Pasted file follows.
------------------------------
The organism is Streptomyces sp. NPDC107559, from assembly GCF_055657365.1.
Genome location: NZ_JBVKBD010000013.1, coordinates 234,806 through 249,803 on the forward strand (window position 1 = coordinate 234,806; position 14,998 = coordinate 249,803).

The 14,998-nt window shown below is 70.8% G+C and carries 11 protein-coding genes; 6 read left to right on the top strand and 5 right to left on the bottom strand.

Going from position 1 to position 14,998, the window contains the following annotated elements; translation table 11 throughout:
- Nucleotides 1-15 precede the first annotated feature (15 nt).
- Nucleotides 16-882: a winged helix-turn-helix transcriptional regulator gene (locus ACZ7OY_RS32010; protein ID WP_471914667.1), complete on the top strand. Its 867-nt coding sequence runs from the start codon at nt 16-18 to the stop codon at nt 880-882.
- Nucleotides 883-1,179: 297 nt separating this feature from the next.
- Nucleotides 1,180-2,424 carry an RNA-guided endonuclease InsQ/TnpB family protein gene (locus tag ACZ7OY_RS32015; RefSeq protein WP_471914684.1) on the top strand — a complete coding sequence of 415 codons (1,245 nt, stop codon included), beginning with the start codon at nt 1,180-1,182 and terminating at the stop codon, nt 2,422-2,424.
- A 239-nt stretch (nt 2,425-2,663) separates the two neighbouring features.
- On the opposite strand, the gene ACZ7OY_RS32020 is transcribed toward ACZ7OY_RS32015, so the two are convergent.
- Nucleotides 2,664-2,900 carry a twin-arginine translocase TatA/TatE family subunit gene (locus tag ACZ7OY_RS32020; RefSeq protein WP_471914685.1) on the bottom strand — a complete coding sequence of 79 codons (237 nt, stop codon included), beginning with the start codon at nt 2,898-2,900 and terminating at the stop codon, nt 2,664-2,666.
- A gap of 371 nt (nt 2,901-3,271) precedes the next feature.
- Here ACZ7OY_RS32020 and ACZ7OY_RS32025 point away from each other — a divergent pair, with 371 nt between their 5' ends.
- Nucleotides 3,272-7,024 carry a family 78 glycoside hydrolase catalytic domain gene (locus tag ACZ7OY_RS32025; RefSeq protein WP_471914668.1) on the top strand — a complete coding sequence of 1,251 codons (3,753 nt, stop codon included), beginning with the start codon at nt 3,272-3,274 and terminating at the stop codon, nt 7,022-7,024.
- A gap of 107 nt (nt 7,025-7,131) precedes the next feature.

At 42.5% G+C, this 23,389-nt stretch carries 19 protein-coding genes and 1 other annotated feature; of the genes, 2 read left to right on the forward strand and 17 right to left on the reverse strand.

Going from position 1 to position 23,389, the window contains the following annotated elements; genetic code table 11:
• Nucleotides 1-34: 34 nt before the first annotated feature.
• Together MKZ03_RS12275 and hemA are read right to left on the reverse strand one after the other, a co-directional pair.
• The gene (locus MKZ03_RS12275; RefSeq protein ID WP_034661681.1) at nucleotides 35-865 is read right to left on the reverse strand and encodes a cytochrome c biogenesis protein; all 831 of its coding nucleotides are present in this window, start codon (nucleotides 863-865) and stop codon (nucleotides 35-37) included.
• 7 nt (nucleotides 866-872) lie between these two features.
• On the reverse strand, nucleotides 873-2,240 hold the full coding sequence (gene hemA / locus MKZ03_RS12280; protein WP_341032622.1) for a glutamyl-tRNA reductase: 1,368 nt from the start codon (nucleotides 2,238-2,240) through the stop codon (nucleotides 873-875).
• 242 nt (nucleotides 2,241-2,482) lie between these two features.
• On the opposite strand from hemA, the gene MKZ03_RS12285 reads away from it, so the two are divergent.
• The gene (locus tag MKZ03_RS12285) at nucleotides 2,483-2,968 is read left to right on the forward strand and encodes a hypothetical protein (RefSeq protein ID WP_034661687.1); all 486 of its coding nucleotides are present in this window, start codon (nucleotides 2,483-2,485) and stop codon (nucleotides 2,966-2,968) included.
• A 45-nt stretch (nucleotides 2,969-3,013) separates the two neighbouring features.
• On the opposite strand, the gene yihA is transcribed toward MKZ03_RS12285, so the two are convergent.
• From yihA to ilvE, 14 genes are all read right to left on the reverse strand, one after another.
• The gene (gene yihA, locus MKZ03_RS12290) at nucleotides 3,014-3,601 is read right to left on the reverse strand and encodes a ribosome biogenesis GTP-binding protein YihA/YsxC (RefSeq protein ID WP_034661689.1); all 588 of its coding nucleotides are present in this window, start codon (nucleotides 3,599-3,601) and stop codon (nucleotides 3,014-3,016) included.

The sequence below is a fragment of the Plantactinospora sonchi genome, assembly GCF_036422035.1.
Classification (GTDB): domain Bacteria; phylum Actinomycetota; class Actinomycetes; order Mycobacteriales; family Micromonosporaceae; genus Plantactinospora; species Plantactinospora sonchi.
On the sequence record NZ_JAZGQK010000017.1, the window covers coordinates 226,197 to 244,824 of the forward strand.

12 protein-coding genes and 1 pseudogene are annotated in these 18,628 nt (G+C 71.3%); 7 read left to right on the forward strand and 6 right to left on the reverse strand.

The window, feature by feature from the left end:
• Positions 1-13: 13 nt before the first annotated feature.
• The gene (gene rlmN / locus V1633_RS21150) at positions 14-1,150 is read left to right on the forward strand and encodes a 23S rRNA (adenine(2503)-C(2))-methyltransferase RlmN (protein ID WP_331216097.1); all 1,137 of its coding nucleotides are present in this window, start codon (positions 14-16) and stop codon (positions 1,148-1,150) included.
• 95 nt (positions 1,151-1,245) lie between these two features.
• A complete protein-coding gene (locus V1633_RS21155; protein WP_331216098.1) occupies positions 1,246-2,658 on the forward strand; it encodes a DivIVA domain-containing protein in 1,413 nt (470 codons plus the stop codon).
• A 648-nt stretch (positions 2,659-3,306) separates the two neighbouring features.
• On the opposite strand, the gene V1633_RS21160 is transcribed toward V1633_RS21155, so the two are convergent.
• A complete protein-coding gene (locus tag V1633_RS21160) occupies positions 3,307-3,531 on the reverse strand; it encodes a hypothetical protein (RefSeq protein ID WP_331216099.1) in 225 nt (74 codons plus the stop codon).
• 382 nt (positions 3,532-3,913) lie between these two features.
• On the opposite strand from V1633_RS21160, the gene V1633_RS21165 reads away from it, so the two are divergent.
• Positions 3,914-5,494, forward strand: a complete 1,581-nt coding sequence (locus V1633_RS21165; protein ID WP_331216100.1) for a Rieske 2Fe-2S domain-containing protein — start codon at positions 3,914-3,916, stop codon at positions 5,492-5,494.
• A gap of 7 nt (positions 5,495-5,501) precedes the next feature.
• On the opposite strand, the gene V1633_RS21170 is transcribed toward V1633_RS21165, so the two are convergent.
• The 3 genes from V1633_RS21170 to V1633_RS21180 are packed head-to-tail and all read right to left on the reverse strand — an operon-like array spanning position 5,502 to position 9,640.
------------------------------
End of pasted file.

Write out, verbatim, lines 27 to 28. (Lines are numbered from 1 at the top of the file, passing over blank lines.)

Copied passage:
• On the opposite strand, the gene yihA is transcribed toward MKZ03_RS12285, so the two are convergent.
• From yihA to ilvE, 14 genes are all read right to left on the reverse strand, one after another.